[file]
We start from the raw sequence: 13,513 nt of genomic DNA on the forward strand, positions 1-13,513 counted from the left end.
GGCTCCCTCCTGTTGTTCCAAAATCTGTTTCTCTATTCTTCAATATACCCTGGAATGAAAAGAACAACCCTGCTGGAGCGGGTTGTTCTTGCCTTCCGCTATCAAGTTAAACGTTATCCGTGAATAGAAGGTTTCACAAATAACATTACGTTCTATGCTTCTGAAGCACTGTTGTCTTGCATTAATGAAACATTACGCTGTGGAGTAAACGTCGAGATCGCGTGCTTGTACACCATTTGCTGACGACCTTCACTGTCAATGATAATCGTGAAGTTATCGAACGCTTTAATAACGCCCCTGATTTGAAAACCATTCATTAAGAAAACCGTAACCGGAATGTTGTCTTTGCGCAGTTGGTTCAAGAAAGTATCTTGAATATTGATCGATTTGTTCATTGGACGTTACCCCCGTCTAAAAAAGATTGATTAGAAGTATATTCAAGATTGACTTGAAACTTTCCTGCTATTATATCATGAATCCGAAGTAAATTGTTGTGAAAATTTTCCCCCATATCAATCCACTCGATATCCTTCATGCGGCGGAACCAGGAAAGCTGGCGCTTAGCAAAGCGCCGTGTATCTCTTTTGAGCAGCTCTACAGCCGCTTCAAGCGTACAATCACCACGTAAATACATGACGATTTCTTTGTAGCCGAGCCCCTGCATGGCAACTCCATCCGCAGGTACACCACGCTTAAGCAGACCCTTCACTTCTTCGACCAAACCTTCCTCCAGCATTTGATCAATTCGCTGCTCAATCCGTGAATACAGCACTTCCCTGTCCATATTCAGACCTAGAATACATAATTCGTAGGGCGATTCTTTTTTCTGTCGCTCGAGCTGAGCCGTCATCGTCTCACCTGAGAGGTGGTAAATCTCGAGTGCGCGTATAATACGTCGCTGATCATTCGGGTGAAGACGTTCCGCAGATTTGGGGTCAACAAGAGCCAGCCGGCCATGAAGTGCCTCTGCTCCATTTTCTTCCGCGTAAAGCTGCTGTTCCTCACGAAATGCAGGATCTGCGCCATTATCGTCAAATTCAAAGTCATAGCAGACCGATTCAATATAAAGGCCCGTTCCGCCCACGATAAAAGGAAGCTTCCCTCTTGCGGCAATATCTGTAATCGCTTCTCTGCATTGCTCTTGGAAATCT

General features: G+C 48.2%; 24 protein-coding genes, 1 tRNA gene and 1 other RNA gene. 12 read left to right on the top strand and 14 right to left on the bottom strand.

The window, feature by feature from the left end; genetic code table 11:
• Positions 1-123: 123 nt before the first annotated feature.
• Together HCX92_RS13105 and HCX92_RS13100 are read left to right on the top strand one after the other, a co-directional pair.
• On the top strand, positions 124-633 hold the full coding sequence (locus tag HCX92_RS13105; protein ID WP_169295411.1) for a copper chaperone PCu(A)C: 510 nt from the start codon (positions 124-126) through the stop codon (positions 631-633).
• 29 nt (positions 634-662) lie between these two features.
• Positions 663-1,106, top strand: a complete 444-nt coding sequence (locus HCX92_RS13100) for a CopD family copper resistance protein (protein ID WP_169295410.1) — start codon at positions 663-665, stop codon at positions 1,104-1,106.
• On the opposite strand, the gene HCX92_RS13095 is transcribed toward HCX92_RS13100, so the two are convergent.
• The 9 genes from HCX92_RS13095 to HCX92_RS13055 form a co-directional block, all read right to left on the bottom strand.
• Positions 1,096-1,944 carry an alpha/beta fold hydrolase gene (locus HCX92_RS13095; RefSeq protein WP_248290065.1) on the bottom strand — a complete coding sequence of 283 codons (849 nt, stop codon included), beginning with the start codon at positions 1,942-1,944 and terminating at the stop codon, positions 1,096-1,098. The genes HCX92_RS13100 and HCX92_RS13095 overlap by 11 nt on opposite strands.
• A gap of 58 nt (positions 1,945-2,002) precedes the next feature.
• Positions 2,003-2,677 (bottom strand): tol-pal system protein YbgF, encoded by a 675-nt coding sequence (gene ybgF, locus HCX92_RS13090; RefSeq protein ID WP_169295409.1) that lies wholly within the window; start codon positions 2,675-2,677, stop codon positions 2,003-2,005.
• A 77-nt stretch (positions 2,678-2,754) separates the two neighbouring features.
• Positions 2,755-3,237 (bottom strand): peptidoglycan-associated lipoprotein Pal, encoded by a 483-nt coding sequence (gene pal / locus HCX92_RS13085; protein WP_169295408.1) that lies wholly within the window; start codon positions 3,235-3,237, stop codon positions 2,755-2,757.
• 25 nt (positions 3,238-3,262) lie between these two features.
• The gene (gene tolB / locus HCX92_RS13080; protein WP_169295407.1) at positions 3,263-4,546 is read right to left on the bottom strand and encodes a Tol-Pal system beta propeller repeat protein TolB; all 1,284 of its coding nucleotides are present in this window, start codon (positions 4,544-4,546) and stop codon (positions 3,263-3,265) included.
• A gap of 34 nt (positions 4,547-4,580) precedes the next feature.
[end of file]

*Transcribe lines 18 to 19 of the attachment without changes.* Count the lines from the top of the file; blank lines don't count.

• The gene (gene tolB / locus HCX92_RS13080; protein WP_169295407.1) at positions 3,263-4,546 is read right to left on the bottom strand and encodes a Tol-Pal system beta propeller repeat protein TolB; all 1,284 of its coding nucleotides are present in this window, start codon (positions 4,544-4,546) and stop codon (positions 3,263-3,265) included.
• A gap of 34 nt (positions 4,547-4,580) precedes the next feature.